This Weeks Youth Focus – 11/1

On Thursday nights, we have been using Wayne Grudem’s Systematic Theology to guide our study focus. We have finished our study in the area of the doctrine of the Word of God (part 1) and have begun to study the Doctrine of God (part two). The last two weeks we have discussed the existence of God by examining the cosomological and moral argument.  The cosomological argument states that “every known thing in the universe has a cause. Therefore, it reasons, the universe itself must also have a cause, and the cause of such a great universe can only be God” (pg. 143).  The moral argument “begins from man’s sense of right and wrong, and of the need for justice to be done, and argues that there must be a God who is the source of right and wrong and who will someday meet out justice to all people” (pg. 143).

This week, we will examine the teleogical argument. “It focuses on the evidence of harmony, order, and design in the universe, and argues that its design gives evidence of an intelligent purpose. Since the universe appears to be designed with a purpose, there must be an intelligent and purposeful God who created it to function this way” (pg. 143). [1]

We will be viewing and discussing the section on irreducible complicities from the documentary, Unlocking the Mystery of Life.  Michael Behe in his book, Darwin’s Black Box, explains irreducible complexities as followed:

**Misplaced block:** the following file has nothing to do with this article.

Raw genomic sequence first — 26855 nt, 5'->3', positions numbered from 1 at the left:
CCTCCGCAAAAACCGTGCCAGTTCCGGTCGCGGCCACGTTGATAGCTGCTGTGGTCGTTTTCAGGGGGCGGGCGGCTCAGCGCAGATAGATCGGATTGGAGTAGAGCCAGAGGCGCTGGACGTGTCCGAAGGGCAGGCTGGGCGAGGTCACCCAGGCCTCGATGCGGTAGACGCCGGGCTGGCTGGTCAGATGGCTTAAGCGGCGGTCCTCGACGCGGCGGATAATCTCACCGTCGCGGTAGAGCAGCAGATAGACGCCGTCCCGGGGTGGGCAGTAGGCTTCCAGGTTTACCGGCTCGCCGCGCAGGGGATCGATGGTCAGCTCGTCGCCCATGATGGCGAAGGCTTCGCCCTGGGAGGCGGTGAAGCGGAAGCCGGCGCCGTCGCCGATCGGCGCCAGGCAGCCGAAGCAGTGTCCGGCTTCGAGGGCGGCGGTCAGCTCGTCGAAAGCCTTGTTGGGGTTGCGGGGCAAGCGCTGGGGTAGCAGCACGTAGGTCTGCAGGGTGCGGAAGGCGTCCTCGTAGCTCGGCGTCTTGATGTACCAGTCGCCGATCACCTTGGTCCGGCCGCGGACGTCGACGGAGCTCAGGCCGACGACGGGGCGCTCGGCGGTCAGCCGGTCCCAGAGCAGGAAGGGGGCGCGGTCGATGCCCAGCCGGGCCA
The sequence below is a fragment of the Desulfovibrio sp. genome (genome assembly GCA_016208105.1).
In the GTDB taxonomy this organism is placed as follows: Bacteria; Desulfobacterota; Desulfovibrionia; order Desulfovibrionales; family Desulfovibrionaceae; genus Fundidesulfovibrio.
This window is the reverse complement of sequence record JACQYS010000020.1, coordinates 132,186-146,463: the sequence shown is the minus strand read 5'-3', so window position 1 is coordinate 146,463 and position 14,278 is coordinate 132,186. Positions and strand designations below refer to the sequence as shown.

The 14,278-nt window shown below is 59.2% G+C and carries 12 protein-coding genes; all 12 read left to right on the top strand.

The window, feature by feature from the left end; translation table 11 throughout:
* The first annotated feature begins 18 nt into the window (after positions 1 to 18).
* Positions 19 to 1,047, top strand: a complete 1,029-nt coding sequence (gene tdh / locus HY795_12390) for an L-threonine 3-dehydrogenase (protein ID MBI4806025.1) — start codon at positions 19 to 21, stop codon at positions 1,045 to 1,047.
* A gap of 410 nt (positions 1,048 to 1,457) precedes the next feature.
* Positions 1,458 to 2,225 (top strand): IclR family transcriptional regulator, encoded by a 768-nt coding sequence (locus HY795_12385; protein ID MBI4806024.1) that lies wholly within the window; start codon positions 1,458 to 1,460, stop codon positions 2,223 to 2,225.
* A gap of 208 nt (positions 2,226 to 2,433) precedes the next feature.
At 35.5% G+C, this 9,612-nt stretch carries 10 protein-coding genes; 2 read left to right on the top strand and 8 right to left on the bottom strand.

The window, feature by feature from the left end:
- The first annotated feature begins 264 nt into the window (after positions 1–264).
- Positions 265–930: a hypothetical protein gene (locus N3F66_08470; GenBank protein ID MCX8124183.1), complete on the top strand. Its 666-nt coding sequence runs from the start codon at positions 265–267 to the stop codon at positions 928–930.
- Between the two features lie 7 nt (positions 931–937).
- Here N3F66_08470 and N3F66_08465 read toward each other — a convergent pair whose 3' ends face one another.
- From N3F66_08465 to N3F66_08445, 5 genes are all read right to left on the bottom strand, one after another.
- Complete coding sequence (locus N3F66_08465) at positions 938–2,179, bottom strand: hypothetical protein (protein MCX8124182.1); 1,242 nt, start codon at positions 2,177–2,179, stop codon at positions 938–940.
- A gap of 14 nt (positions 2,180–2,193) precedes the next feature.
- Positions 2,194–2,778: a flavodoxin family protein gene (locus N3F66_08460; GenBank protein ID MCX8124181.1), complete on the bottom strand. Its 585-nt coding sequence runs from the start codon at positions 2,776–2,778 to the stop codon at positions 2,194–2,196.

“By irreducibly complex I mean a single system composed of several well-matched, interacting parts that contribute to the basic function, wherein the removal of any one of the parts causes the system to effectively cease functioning. An irreducibly complex system cannot be produced directly (that is, by continuously improving the initial function, which continues to work by the same mechanism) by slight, successive modifications of a precursor system, because any precursor to an irreducibly complex system that is missing a part is by definition nonfunctional. An irreducibly complex biological system, if there is such a thing, would be a powerful challenge to Darwinian evolution.” (p. 39)

While these arguments are edifying for believers and helpful in sharing our faith, we must never forget that “faith comes from hearing, and hearing through the word of Christ” (Romans 10:17).

I’m looking forward to another great night of discussions and fellowship with the youth of Emmaus!

God Bless


[1] Grudem, Wayne (1994). Systematic Theology. Grand Rapids, Michigan, USA; Zondervan Publishing House.

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